The idea is to draw a bright line between those breweries that appear to be independent, but are part of a larger corporation, and those that have retained their independence.
Since June, more than 2,000 of the 5,000 craft breweries in the U.S. have signed on to the program. Though the Brewers Association hasn’t published a list of participating breweries, an informal survey of local and nearby breweries includes Port City Brewing Company, Solace Brewing Company, Black Hoof Brewing Company and Dogfish Head Craft Brewery.
Here’s my big question to you: Will this seal help you choose beer in the future?
A rarely-open restaurant near Clarendon could be set for some big changes.
Pio Pio at 3300 Wilson Blvd has been the source of fascination for months, with some calling the Peruvian restaurant’s unpredictable hours downright “mysterious.” Pio Pio closed earlier this year, reportedly for maintenance on its roof.
But a permit approved in late July by the county indicates that someone has filed to open a new restaurant with indoor seating in the space.
There are no other concrete details available about the future of the eatery, but a tipster said it would be a kabob restaurant.
“They are fixing up the building and parking lot,” said the anonymous tipster.
As of Friday morning when an ARLnow reporter visited, no work appeared to have been done, with tables and chairs still sitting in the vacant restaurant.
Metro is seeking feedback on proposed changes to numerous bus lines, including the plans for new Columbia Pike service as well as other services that run through Arlington County.
Under a series of proposed changes put forward for Metrobus in D.C., Maryland and Virginia, Metro has put forward a plan to “restructure” service on Columbia Pike, in keeping with Arlington’s transit plan for the Pike.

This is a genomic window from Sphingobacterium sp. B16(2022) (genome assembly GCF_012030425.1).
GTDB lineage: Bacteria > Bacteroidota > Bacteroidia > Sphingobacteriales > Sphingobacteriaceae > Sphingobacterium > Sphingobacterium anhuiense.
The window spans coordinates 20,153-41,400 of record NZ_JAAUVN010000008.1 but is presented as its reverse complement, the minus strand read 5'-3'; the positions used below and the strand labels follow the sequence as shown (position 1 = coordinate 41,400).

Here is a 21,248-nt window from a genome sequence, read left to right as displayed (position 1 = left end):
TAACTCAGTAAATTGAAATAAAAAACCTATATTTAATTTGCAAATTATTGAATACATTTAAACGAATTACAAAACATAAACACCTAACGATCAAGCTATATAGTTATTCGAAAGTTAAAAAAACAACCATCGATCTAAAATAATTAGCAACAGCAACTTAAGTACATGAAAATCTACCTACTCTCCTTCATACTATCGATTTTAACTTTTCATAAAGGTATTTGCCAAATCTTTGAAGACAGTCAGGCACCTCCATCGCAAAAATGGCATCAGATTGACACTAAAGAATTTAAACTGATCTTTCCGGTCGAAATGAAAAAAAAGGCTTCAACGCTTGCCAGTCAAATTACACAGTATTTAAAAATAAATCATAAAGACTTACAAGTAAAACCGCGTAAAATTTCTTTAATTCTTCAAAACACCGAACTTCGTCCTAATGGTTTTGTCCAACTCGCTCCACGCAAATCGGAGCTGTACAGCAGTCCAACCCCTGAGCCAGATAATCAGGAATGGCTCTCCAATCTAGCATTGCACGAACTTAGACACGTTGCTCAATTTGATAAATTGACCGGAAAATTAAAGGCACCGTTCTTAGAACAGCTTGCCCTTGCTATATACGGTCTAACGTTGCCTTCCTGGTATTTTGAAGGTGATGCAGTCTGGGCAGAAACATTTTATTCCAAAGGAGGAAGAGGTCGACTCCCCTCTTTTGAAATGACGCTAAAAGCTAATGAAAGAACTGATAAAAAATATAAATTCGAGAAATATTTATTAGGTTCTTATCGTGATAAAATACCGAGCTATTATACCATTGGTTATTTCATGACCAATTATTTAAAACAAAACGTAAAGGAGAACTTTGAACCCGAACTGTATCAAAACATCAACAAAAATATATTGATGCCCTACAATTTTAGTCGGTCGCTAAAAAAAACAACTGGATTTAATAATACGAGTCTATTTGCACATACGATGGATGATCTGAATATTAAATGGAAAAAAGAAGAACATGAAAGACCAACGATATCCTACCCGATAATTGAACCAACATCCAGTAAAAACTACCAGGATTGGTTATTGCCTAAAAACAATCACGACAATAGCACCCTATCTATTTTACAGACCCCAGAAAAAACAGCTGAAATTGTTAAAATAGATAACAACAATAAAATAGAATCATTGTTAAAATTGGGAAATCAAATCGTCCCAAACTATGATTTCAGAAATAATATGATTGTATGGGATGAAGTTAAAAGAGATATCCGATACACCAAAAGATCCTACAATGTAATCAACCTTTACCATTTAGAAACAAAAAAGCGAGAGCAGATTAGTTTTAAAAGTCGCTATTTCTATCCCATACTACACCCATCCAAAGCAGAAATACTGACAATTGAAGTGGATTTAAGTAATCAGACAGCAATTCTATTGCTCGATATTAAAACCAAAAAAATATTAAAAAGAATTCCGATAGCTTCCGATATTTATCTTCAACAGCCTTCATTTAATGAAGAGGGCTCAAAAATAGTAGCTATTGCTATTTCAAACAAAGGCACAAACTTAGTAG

A so-called “Premium Transit Network” is planned for the Pike and is set to open next summer instead of the cancelled streetcar. It will offer limited-stop service and “new or enhanced connections between Crystal City, Pentagon City and Skyline City.”
The buses are set to have a unique look, have additional service in Arlington to keep up with demand and consolidate all current Metrobus routes — the 16A, 16B, 16G, 16H, 16J, 16K and 16P — under the new network.
Other proposed changes to bus lines that run through Arlington are:
- 4A, 4B (Pershing Drive to Arlington Blvd)
Provide additional 4B trips in response to ridership, with the 4A operating only during weekday rush hours, with weekday midday and evening service eliminated. The county has proposed the 4A become a local ART bus route in FY 2020.
- 7A, 7F (Lincolnia to North Fairlington)
Modify service to operate via Pentagon City between the Pentagon and Shirlington to serve Pentagon City. New timetables will reflect an increase in the time between buses of approximately five minutes to accommodate additional travel time between the Pentagon and Pentagon City.
- 10E (Hunting Point to the Pentagon)
Eliminate 10E service to Rosslyn, and have the route operate between Pentagon and Hunting Point in Alexandria only.
- 22A, 22B (Barcroft to South Fairlington)
Modify Route 22A to operate via Pentagon City between the Pentagon and Shirlington to serve Pentagon City. New timetables would reflect an increase in the time between buses of approximately five minutes to accommodate additional travel time between the Pentagon and Pentagon City. Route 22B would be eliminated, with alternate service on Metrobus 22A and 22C.
Service would be every eight minutes during rush hour between Pentagon City and the Braddock Road Metro station on all trips to better match Metro’s Blue and Yellow lines.
Per a Metro press release, there are several ways community members can have their say:
- Complete an online survey.
- Fill out a paper survey and drop it in collection boxes located near the fare gates at Metrorail stations closest to the impacted routes. There is no need to take multiple surveys.
- Provide feedback to outreach staff September 6 – September 21, at designated times and locations on-board buses or at Metrorail stations.
- Attend an open house Tuesday, September 26, 2017, beginning at 5:30 p.m. followed by a public hearing from 6 – 7 p.m. Speaker registration is onsite only. Venue: Metro Headquarters Building (600 Fifth St. NW, Washington, DC 20001)
The deadline for providing feedback is 9 a.m. on Monday, October 2.
(Updated at 9:25 a.m.) Arlington’s most active live music venue is closing its doors this month.
The owners of IOTA Club and Cafe in Clarendon announced this morning they have decided to close after 23.5 years in business. The venue’s lease expires after Sept. 30, which will be IOTA’s last day in business.
Despite a campaign to “Save IOTA” earlier this year, Market Common Clarendon owner Regency Centers is proceeding with a plan to revamp the retail and office development, including IOTA’s space along Wilson Blvd. IOTA called the changes “much-needed building repairs and improvements.”